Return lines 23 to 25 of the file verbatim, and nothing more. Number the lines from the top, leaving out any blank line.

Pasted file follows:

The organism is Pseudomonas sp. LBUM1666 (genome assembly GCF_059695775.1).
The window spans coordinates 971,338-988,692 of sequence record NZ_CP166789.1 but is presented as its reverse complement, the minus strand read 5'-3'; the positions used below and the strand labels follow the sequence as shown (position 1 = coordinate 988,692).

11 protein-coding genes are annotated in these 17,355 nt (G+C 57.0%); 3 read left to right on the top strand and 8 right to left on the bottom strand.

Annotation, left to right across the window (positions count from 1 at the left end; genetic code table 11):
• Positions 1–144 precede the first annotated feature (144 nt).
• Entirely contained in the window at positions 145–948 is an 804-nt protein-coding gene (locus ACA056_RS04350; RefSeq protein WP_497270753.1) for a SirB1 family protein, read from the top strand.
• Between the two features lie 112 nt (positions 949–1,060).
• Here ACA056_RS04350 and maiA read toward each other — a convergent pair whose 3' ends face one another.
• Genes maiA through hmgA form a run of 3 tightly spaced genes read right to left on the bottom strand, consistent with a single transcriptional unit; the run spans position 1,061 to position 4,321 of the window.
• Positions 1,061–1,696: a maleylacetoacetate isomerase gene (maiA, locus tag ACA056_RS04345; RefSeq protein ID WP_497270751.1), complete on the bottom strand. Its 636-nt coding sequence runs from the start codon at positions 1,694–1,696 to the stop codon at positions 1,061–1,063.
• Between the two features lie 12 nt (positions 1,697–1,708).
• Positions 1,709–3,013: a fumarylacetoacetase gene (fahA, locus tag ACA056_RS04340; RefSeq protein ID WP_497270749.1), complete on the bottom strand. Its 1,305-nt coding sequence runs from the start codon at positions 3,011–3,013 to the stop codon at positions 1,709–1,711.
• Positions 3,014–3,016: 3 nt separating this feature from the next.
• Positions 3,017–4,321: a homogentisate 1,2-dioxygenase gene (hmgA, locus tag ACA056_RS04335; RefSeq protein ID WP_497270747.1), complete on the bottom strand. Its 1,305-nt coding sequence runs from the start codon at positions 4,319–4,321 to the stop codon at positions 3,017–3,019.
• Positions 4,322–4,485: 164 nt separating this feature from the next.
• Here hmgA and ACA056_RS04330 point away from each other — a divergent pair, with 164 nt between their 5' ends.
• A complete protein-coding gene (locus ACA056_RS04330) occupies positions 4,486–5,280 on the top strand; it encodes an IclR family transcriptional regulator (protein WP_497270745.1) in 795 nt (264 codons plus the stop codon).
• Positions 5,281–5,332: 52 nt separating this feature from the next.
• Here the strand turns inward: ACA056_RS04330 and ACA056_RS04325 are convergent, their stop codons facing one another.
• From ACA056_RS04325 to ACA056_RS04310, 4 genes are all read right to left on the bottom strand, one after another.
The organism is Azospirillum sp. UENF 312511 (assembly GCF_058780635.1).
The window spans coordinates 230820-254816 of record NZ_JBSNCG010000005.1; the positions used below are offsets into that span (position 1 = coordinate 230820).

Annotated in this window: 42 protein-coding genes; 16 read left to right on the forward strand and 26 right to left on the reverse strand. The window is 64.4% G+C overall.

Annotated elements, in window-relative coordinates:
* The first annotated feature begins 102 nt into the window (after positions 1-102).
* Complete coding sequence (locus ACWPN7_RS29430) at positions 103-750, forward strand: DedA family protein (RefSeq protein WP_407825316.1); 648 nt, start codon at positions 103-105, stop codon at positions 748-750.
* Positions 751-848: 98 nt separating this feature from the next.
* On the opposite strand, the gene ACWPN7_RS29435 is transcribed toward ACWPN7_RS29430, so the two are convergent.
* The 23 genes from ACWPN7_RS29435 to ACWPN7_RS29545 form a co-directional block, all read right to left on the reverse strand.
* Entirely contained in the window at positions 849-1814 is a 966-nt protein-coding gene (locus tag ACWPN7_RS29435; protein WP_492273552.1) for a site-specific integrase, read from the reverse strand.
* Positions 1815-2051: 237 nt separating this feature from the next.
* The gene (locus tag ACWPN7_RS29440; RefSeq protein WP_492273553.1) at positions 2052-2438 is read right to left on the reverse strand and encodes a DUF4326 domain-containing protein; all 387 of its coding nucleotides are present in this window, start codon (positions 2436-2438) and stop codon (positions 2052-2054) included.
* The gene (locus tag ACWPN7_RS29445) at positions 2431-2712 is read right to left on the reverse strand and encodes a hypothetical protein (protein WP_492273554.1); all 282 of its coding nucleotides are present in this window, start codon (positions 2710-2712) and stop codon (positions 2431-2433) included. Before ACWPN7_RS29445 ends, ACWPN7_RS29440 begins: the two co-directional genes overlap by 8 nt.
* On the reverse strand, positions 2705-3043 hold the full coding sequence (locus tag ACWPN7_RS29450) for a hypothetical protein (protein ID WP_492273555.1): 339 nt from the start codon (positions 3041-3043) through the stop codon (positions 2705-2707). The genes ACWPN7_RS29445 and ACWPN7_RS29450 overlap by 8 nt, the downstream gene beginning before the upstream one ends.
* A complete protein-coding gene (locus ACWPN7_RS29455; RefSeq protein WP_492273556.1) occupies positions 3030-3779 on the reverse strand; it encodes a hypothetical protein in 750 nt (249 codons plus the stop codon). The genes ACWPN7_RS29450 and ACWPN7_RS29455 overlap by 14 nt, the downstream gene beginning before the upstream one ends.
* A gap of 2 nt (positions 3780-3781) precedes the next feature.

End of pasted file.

Annotated in this window: 42 protein-coding genes; 16 read left to right on the forward strand and 26 right to left on the reverse strand. The window is 64.4% G+C overall.

Annotated elements, in window-relative coordinates:
* The first annotated feature begins 102 nt into the window (after positions 1-102).